Throughout each of my blogs, I strove to depict this message of utilizing art media to convey a multidimensional experience, though not comprehensive by any stretch, but a diverse array of experiences, for who wish to take glimpse in the life of a Muslim. I am an African-American, first-generation Sierra Leonean, Sunni Muslim from Rockville, Maryland, and I am thoroughly aware that my experiences and perspectives are far from universal. However, this blog is not meant to highlight my interpretations of the faith perse, rather it is a brief snapshot of the history, themes, and traditions that I have engaged with throughout this course.

My first blog, Surah Najm (The Star) involves Qur’anic recitation. I connected this blog to Al-Ghazali’s Recitation and Interpretation of the Qur’an: Al-Ghazali’s Theory, in which he discusses external rules of Qur’anic recitation.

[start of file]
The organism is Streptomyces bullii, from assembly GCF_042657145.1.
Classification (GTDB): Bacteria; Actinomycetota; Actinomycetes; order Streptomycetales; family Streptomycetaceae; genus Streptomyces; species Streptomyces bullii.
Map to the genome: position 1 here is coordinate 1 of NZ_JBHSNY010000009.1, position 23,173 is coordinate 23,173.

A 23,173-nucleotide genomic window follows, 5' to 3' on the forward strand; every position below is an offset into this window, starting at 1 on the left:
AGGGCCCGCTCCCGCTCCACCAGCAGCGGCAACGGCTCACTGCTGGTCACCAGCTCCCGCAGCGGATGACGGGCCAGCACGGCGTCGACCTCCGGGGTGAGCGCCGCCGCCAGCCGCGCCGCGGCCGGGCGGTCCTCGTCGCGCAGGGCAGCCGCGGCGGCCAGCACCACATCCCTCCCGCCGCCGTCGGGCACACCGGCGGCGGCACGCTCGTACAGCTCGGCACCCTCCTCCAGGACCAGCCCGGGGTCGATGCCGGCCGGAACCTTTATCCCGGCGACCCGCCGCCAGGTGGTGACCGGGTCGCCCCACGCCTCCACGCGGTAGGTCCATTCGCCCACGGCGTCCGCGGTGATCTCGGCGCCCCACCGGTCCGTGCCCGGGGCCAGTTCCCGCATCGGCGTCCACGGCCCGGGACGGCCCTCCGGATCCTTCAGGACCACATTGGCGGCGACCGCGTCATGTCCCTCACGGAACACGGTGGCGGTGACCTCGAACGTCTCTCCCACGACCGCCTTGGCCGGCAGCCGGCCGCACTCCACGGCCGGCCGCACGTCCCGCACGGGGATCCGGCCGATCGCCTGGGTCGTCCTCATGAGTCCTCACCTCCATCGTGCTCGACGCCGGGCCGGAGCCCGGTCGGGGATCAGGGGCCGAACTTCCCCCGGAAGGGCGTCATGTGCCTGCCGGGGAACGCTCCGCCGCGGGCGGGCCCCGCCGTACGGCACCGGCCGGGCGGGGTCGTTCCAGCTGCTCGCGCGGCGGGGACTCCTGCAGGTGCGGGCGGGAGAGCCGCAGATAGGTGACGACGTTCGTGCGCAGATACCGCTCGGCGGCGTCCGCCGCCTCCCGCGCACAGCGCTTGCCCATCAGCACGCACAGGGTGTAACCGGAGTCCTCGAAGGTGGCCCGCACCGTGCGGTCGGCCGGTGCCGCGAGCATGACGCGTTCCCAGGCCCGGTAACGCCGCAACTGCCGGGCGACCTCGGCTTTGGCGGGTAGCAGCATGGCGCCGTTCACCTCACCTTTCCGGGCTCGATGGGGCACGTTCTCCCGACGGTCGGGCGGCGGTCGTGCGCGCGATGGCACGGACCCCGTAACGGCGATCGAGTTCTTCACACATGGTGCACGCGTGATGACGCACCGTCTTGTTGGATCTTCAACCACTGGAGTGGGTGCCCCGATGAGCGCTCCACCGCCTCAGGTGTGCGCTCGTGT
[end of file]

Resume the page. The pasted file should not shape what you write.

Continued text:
Muslims believe the Qur’an to be the Holy word of God, revealed by the Archangel Jibreel (Gabriel) to prophet Muhammad over twenty years of his life, partially during his life in Makkah (13 years) and Madinah (23 years). The Qur’an is considered one of the greatest miracles given to Muhammad, for a number of reasons. Its poetic beauty and rhythmic elegance was utterly unmatched in the Arab world, during a time when poetry was valued as one of the highest and remarkable skills one could possess. One of the greatest allures of the Qur’an was its aesthetic power, one that utterly captivated the hearts and minds of those who heard it, recited it, and studied its meanings. The Qur’an has a number of different recitation styles, which were all utilized by the prophet when he was alive, and reflected variations in Arabic phonetics throughout the various dialects of the surrounding region.